The Reflective Educator

Education ∪ Math ∪ Technology

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I read an interesting article recently about over-parenting, where children are made helpless because of too much support from their parents (and teachers). After I read the article, I remember this story from many years ago, shared by a colleague of mine.

"We had a kid whose mom used to dress him all the time, even though he was in sixth grade. She also used to feed him, and as a result, he didn’t know how to use a fork and spoon himself, which was a bit problematic at camp. Fortunately, he figured it out fairly quickly because there was no way we were going to literally spoon-feed him."

"One day, we were playing a relay race where one person would put on a shirt, run to the other side of the field, and pass the shirt to the next member of the team, who would put it on, and then ran back, and so on. When this kid’s turn came up, he ran to the other end of the field and raised his arms up, waiting for his teammate to put on the shirt for him."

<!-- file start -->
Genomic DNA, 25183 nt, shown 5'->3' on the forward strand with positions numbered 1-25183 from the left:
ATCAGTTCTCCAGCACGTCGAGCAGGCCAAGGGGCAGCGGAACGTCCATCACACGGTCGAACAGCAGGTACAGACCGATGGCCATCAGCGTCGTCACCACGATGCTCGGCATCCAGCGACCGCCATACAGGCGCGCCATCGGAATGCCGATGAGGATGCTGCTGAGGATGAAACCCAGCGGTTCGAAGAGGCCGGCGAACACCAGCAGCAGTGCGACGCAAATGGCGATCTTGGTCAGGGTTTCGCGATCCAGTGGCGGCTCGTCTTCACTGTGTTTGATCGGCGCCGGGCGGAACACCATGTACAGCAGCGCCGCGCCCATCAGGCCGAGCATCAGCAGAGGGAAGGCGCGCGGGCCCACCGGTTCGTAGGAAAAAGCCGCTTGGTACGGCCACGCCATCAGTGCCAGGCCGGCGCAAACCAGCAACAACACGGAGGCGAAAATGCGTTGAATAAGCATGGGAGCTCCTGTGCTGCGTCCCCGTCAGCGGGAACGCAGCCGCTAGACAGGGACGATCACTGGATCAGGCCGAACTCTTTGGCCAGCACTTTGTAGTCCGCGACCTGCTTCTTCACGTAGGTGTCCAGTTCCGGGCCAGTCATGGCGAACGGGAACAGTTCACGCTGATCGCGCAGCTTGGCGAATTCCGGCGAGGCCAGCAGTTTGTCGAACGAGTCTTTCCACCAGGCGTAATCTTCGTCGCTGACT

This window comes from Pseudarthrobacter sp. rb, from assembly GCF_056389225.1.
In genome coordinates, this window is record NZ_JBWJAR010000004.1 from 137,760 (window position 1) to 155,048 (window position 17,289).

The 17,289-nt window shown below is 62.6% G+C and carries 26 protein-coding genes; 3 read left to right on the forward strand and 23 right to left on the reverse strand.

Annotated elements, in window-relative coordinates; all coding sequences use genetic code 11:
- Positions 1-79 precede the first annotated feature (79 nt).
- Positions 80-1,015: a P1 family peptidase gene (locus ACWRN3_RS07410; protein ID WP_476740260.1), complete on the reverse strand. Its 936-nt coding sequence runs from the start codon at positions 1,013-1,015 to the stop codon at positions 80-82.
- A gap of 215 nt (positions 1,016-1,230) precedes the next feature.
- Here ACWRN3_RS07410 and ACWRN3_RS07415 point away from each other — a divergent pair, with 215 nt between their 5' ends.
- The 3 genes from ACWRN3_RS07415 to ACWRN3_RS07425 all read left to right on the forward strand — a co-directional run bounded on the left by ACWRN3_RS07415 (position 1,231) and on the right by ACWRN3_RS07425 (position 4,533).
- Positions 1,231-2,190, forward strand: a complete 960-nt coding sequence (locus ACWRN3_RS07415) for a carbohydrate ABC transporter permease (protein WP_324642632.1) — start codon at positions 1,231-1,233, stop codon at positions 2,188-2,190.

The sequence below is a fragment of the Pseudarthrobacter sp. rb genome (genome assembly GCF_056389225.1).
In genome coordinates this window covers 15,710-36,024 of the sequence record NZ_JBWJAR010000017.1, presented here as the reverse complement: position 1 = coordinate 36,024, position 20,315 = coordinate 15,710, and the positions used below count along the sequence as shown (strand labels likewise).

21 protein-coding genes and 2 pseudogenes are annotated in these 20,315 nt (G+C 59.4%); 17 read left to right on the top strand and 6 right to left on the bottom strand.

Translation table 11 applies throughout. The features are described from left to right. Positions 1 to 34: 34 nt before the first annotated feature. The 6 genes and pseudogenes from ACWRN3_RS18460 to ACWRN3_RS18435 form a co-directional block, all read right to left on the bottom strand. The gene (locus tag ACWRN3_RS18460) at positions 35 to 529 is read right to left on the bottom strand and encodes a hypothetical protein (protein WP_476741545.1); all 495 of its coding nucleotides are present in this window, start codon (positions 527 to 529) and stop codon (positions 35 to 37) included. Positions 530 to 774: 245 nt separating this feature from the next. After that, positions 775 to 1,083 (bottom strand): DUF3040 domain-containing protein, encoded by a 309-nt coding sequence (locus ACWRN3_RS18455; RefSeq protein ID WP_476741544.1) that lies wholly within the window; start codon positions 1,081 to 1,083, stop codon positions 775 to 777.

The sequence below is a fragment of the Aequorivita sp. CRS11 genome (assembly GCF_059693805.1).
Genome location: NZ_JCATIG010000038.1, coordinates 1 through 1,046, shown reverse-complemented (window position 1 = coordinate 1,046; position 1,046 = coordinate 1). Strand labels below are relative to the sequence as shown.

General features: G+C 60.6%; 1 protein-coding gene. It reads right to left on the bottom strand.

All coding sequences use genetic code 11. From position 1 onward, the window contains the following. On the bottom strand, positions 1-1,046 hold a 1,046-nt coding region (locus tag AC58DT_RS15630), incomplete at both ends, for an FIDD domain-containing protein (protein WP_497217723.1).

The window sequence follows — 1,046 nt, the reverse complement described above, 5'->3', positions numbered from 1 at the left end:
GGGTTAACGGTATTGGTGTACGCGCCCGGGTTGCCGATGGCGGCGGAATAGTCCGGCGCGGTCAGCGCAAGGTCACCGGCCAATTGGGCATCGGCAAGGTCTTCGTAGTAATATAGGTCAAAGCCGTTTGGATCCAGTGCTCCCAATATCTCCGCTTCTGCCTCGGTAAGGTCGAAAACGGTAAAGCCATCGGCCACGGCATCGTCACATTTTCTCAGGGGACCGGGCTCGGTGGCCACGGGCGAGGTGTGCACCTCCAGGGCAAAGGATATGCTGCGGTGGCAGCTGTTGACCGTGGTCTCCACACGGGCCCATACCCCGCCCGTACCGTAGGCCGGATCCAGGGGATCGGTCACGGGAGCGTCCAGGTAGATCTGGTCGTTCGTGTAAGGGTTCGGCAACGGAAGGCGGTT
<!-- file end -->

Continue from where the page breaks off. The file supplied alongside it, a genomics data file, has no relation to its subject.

This raises an important question for me; in what ways do we as teachers over-coach our students?

I have implemented some changes in my grade 12 math class in an effort to help build independence in my students, and the students at first feel a bit weird about these small changes, but then they adjust to them, and over time, they appear to become more independent.

  1. I tell my senior students that they don’t need to ask me for permission to use the bathroom, they should just wait for a sensible time, and tell me where they are going. If I still taught middle school students, I would do this with them as well, and take the rare times when they abused the responsibility as opportunities to teach self-discipline.
  2. I don’t assign specific problems from the textbook. I don’t even tell students where in the textbook the problems are (most of the time). If our students are unable to self-select challenging problems for themselves, and unable to find those problems in a textbook written for them in mind, then I certainly feel like we have failed them as educators.
  3. I stopped answering all of their questions. Most of the time, I respond with a question, and try and move them toward being able to resolve all of the simple problems they run into on a daily basis.